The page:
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February 18, 2009

What is a contingent beneficiary? Find out here!

Your Guide

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Beneficiary

Definition

The party that the retirement account owner has identified on the beneficiary form that will inherit the retirement assets remaining in the retirement account after the owner’s death. Retirement plan service providers or plan administrators usually provide a ‘fill-in-the-blanks’ form that retirement account owners can use to designate a beneficiary. However, some will accept customized beneficiary designation forms instead. Retirement account owners who are interested in using a customized beneficiary designation form should consult with the plan administrator or IRA custodian/trustee to determine if they will allow the use of those forms, and whether there are any specific requirements that should be satisfied in order for the form to be ‘acceptable’.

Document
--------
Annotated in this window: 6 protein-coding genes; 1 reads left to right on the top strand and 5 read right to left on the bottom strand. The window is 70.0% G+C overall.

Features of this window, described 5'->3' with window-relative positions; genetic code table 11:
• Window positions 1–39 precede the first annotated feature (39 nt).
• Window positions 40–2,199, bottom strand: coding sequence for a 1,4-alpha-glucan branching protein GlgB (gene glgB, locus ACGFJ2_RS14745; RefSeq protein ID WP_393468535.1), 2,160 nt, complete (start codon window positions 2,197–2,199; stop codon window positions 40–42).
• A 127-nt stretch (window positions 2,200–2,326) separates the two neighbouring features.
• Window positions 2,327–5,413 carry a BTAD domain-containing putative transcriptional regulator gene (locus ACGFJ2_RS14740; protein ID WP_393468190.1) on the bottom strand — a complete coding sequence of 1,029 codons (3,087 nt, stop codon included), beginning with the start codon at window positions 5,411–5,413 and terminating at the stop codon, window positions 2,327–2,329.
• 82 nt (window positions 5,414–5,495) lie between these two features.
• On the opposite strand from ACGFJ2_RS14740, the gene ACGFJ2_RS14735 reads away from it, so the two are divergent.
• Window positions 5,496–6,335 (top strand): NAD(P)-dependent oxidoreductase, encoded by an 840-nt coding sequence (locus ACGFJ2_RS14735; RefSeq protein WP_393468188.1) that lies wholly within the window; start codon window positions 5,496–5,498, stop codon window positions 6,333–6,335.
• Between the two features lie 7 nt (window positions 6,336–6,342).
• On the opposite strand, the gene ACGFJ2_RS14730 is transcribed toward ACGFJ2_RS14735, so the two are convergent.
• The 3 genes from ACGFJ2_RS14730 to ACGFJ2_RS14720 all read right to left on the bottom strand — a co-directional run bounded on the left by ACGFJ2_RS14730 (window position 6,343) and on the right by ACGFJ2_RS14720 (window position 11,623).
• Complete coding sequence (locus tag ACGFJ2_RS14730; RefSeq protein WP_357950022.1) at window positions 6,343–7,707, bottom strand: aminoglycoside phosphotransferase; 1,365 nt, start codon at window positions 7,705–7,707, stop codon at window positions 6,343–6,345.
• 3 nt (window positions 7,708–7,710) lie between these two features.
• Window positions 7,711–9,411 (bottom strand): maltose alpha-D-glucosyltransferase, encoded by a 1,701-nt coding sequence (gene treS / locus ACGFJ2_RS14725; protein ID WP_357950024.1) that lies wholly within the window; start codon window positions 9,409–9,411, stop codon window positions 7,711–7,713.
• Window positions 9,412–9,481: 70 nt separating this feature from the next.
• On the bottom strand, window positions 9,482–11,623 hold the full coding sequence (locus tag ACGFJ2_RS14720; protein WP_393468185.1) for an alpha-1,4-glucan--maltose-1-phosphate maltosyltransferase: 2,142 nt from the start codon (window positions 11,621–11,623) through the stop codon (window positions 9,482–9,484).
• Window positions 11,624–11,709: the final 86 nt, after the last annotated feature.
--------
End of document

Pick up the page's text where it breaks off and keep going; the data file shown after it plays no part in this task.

Referring Cite

The retirement plan kit, summary plan description, beneficiary form

Additional Helpful Information

Failure to designate a beneficiary may result in the beneficiary being determined under the retirement plan’s default beneficiary provision.

Retirement account owners usually have the option of designating primary beneficiaries and contingent beneficiaries. Contingent beneficiaries would inherit the assets only if the primary beneficiary(ies) predeceases the retirement account owner.

For qualified plans and ERISA 403(b) accounts, the spouse of a married participant must be the sole primary beneficiary, unless the spouse consent’s in writing for someone else to be designated as a primary beneficiary. For IRAs, spousal consent may also be required if the IRA owner lives in a community or marital property state.

Written By

Denise Appleby

Denise is CEO of Appleby Retirement Consulting Inc., a firm that provides IRA resources for financial/ tax/legal professionals. She has over 20 years of experience in the retirement plans field, which includes training and technical consultation.

Denise writes and publishes educational /marketing tools for advisors; available at http://irapublications.com. Denise co-authored several books on IRAs

Denise is a graduate of The John Marshall Law School, where she obtained a Masters of Jurisprudence in Employee Benefits, and has earned 5 professional retirement designations.
She has appeared on numerous media programs, sharing her insights on retirement tax laws.

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